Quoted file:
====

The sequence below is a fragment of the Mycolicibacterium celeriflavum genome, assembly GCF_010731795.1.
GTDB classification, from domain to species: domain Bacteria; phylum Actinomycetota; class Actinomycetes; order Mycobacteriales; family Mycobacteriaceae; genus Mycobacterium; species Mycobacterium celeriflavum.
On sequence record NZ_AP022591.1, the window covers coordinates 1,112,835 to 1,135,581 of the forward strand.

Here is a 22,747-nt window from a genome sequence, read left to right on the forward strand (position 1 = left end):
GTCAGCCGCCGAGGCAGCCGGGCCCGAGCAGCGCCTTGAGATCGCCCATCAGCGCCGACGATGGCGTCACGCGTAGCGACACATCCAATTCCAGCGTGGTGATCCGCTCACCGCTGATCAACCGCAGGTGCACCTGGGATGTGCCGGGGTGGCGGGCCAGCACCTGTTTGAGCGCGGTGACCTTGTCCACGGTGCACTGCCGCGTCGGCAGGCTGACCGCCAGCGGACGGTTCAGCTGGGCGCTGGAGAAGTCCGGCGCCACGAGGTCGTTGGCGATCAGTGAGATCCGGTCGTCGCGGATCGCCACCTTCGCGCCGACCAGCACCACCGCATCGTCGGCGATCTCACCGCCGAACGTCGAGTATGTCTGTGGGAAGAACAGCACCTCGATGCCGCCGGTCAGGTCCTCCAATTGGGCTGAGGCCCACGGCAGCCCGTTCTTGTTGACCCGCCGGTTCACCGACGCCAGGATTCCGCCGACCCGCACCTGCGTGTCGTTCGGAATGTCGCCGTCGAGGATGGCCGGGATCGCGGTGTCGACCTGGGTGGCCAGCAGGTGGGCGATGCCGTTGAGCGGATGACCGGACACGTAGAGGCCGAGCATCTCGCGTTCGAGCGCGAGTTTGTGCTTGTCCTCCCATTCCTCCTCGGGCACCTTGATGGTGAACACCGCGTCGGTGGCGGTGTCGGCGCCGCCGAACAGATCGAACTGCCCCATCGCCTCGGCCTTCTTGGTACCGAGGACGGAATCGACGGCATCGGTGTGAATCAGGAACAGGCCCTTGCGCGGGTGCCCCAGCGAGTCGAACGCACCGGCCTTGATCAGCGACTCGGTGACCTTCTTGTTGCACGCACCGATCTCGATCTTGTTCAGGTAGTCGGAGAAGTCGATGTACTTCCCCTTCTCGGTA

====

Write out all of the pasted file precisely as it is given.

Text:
The sequence below is a fragment of the Mycolicibacterium celeriflavum genome, assembly GCF_010731795.1.
GTDB classification, from domain to species: domain Bacteria; phylum Actinomycetota; class Actinomycetes; order Mycobacteriales; family Mycobacteriaceae; genus Mycobacterium; species Mycobacterium celeriflavum.
On sequence record NZ_AP022591.1, the window covers coordinates 1,112,835 to 1,135,581 of the forward strand.

Here is a 22,747-nt window from a genome sequence, read left to right on the forward strand (position 1 = left end):
GTCAGCCGCCGAGGCAGCCGGGCCCGAGCAGCGCCTTGAGATCGCCCATCAGCGCCGACGATGGCGTCACGCGTAGCGACACATCCAATTCCAGCGTGGTGATCCGCTCACCGCTGATCAACCGCAGGTGCACCTGGGATGTGCCGGGGTGGCGGGCCAGCACCTGTTTGAGCGCGGTGACCTTGTCCACGGTGCACTGCCGCGTCGGCAGGCTGACCGCCAGCGGACGGTTCAGCTGGGCGCTGGAGAAGTCCGGCGCCACGAGGTCGTTGGCGATCAGTGAGATCCGGTCGTCGCGGATCGCCACCTTCGCGCCGACCAGCACCACCGCATCGTCGGCGATCTCACCGCCGAACGTCGAGTATGTCTGTGGGAAGAACAGCACCTCGATGCCGCCGGTCAGGTCCTCCAATTGGGCTGAGGCCCACGGCAGCCCGTTCTTGTTGACCCGCCGGTTCACCGACGCCAGGATTCCGCCGACCCGCACCTGCGTGTCGTTCGGAATGTCGCCGTCGAGGATGGCCGGGATCGCGGTGTCGACCTGGGTGGCCAGCAGGTGGGCGATGCCGTTGAGCGGATGACCGGACACGTAGAGGCCGAGCATCTCGCGTTCGAGCGCGAGTTTGTGCTTGTCCTCCCATTCCTCCTCGGGCACCTTGATGGTGAACACCGCGTCGGTGGCGGTGTCGGCGCCGCCGAACAGATCGAACTGCCCCATCGCCTCGGCCTTCTTGGTACCGAGGACGGAATCGACGGCATCGGTGTGAATCAGGAACAGGCCCTTGCGCGGGTGCCCCAGCGAGTCGAACGCACCGGCCTTGATCAGCGACTCGGTGACCTTCTTGTTGCACGCACCGATCTCGATCTTGTTCAGGTAGTCGGAGAAGTCGATGTACTTCCCCTTCTCGGTA